“Researchers from Penn have developed a scalable microfluidics platform that could transform RNA therapeutic and vaccine production.
Following the global COVID-19 pandemic, the development and rapid deployment of mRNA vaccines highlighted the critical role of lipid nanoparticles (LNPs) in the context of pharmaceuticals. Used as the essential delivery vehicles for fragile RNA-based therapies and vaccines, LNPs protect the RNA from degradation and ensure effective delivery within the body.
Despite their critical importance, the large-scale manufacturing of these LNPs saw numerous bottlenecks during the pandemic, underscoring the need for scalable production techniques that could keep pace with global demand.
Now, in a paper published in the Proceedings of the National Academy of the Sciences, researchers at the University of Pennsylvania describe how the Silicon Scalable Lipid Nanoparticle Generation platform (SCALAR), a reusable silicon- and glass-based platform designed to transform the production landscape of LNPs for RNA therapeutics and vaccines, offers a scalable and efficient solution to the challenges exposed during the COVID-19 crisis.
“We’re excited to create a piece of technology platform that bridges the gap between small-scale discovery and large-scale manufacturing in the realm of RNA lipid nanoparticle vaccines and therapeutics,” says co-author Michael Mitchell, associate professor of bioengineering in the School of Engineering and Applied Science at Penn. “By doing so, we’ve effectively leapfrogged the clunky, time-consuming, and costly barriers that slow down the production ramp-up of promising new RNA medicines and vaccines.”
The intricacies of RNA-based therapies require the RNA to be encased in a delivery system capable of navigating the body’s biological obstacles. LNPs fulfill this role, allowing the RNA to reach the intended cells for maximum therapeutic impact. SCALAR aims to take this a step further, allowing for an unprecedented three orders of magnitude scalability in LNP production rates, addressing the speed and consistency bottlenecks that hinder existing methods.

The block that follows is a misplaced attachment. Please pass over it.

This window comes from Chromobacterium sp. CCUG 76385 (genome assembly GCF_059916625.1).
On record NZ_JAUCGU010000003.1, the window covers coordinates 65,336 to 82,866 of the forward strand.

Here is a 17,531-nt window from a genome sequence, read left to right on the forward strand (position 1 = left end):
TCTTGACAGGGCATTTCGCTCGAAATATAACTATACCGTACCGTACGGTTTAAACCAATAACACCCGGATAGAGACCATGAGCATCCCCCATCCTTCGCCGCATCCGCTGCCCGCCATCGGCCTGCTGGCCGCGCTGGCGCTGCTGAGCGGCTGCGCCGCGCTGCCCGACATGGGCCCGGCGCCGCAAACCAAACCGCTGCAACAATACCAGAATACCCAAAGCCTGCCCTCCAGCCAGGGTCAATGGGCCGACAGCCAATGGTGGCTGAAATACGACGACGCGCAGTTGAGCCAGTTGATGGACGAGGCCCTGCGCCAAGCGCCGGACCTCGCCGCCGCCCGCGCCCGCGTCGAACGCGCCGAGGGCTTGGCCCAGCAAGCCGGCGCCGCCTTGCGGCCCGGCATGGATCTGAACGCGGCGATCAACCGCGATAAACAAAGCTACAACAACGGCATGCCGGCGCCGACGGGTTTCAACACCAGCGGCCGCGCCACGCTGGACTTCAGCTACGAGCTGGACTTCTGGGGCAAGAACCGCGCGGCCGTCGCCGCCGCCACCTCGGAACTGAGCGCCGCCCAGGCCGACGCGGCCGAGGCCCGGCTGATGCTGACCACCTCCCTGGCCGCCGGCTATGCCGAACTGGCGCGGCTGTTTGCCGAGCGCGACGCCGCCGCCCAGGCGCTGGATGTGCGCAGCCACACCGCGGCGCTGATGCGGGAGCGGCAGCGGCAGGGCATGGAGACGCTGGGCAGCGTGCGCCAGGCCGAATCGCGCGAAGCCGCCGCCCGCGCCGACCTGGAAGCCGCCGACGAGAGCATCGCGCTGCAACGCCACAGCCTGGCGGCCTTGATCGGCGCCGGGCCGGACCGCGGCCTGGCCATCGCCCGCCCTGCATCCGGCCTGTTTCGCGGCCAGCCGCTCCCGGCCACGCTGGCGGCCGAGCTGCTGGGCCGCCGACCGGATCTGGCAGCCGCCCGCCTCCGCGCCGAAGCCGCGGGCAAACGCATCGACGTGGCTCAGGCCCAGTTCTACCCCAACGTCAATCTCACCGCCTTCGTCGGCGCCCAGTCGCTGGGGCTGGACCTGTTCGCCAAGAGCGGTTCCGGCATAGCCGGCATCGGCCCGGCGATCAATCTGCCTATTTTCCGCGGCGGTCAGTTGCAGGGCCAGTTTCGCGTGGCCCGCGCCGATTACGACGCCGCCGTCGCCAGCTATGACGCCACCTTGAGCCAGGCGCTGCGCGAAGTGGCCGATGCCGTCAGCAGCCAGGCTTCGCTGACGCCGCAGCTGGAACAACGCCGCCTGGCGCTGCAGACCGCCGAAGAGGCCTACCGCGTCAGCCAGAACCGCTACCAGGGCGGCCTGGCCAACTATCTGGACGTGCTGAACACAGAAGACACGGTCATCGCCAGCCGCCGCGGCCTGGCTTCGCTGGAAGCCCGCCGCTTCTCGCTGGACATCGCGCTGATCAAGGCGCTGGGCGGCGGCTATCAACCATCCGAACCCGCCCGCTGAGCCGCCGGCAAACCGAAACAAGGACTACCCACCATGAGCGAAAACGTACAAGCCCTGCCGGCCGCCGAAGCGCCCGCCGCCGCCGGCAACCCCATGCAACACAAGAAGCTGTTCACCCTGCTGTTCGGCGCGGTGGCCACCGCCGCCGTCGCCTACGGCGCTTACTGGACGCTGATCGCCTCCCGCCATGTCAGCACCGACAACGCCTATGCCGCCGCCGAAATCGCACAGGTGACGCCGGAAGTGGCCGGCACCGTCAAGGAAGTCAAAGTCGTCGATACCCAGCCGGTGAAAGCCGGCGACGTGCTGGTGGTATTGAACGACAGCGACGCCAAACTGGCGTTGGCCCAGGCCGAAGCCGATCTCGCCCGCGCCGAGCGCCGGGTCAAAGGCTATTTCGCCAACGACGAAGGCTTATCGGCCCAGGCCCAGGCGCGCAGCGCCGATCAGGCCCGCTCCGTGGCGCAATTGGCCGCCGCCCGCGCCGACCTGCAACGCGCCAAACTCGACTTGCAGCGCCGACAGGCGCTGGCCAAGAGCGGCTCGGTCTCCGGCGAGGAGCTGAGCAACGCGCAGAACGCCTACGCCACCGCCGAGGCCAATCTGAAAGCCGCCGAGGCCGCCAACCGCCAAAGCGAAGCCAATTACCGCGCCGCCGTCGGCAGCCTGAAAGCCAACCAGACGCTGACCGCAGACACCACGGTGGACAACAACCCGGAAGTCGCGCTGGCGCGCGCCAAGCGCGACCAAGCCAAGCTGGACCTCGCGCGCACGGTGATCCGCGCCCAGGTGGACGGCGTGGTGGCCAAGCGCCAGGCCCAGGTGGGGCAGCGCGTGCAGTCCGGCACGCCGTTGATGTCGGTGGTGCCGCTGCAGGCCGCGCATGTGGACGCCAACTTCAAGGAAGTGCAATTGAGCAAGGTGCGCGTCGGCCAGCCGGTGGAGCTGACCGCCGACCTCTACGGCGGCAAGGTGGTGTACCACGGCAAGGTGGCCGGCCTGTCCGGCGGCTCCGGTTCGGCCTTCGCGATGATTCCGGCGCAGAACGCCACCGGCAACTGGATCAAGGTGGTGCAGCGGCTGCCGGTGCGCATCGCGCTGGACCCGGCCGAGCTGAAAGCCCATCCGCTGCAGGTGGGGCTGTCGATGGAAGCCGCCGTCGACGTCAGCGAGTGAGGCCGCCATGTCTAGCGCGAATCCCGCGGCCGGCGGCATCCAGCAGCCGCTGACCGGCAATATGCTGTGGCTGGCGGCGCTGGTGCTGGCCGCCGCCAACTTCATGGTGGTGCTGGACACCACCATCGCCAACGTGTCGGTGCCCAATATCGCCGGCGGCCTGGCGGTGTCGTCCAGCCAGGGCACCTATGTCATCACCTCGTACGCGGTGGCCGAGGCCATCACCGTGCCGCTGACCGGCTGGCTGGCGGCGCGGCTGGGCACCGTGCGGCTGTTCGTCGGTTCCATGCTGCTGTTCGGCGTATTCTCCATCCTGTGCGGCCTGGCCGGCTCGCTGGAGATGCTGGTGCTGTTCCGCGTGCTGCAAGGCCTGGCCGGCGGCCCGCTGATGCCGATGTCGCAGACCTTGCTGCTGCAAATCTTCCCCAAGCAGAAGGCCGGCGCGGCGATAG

Sarah Shepherd, the first author of the paper and a recent Ph.D. graduate who worked in the Mitchell Lab, says, “With SCALAR, we’re not just reacting to today’s challenges but proactively preparing for tomorrow’s opportunities and crises. This technology is flexible, uses mixing architectures well-documented in microfluidics, and is scalable enough to meet future demands in real time. That’s an enormous leap forward for the field.”
Shepherd says that SCALAR builds on prior work from the Mitchell lab and is based on a microfluidic chip platform. Akin to a computer chip, wherein a computer’s electrically integrated circuit has numerous little transistors transporting signals as ones or zeroes to produce an output, the SCALAR microchip precisely controls their two key reagents, lipids and RNA, to generate LNPs.
In addition, their platform can have one, 10, or 256 individual mixing units to correspond to the needs-of-use cases ranging from small-scale drug screening and development, to mid-scale formulations for in vivo studies, to large-scale formulations for clinical applications.